"Really, the only thing of concern in areas like that is you can get high exposures to hydrogen sulfide," Byron Curtis, toxicologist with the medical examiner’s office, told EnergyWire. "We just did what we usually do for on-the-job, which is an alcohol and drugs of abuse screen."
It’s a common sentiment in the oil patch that hydrogen sulfide is the only lethal gas to be found at a well site. But recent research and death investigations have shown that hydrocarbon vapors can also kill (EnergyWire, Oct. 27, 2014).
And emails from the medical examiner’s office show officials considered other causes of death, such as asphyxia, that would have suggested a need to test for additional chemicals.
"The position of the decedent is going to be very important if this is a possible asphyxia death," chief investigator Dwyer wrote to OSHA about two weeks after Simpson died.
Robert Harrison, an occupational medicine specialist at the University of California San Francisco Medical Center who has been researching inhalation hazards at oil sites, said tests for industrial chemicals are needed when a death might be related to exposure.
"It is important for the forensic examination to include analyses for solvents and hydrogen sulfide," Harrison said. "These tests can help link the cause of death to exposures at work."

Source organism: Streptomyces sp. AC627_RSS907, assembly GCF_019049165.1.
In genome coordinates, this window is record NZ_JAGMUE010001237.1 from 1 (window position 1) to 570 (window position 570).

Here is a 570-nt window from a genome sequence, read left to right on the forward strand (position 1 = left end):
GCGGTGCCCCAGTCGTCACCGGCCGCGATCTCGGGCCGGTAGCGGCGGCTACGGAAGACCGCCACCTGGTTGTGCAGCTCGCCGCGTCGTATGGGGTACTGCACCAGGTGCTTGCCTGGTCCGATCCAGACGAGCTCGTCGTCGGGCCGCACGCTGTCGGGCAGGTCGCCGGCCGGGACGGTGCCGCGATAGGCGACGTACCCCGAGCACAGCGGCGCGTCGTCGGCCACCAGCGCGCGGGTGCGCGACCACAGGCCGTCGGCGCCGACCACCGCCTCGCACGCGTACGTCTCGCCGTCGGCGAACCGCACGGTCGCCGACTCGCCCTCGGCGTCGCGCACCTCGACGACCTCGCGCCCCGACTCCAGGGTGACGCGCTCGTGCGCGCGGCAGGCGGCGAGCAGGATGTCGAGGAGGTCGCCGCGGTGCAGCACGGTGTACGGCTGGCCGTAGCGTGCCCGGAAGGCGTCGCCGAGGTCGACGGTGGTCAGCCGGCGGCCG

OSHA pushed the medical examiner’s office for more information, documents show, but officials there didn’t do any extra testing.
"Unfortunately, there is not enough medical certainty to rule the death natural or accidental, thus the ‘undetermined’ manner was used," Dwyer wrote to OSHA on June 6, 2014, about two months after Simpson died.
The medical examiner’s report states that no autopsy was performed. But that doesn’t mean his death wasn’t investigated, said Curtis, the toxicologist with the medical examiner’s office.
"While the form actually only allows for ‘autopsy’ or ‘no autopsy,’ as usual the truth is more complex," Curtis said. "There are several types of examination that are done that are short of an ‘autopsy’ as it is defined."
Officials at the medical examiner’s office did not respond to messages seeking to clarify what type of investigation was done.
A review of the nine cases identified by NIOSH indicates autopsies were performed in seven of the other eight cases. In one case, it was not clear.
Simpson was diabetic, but no officials have attributed his death to that condition.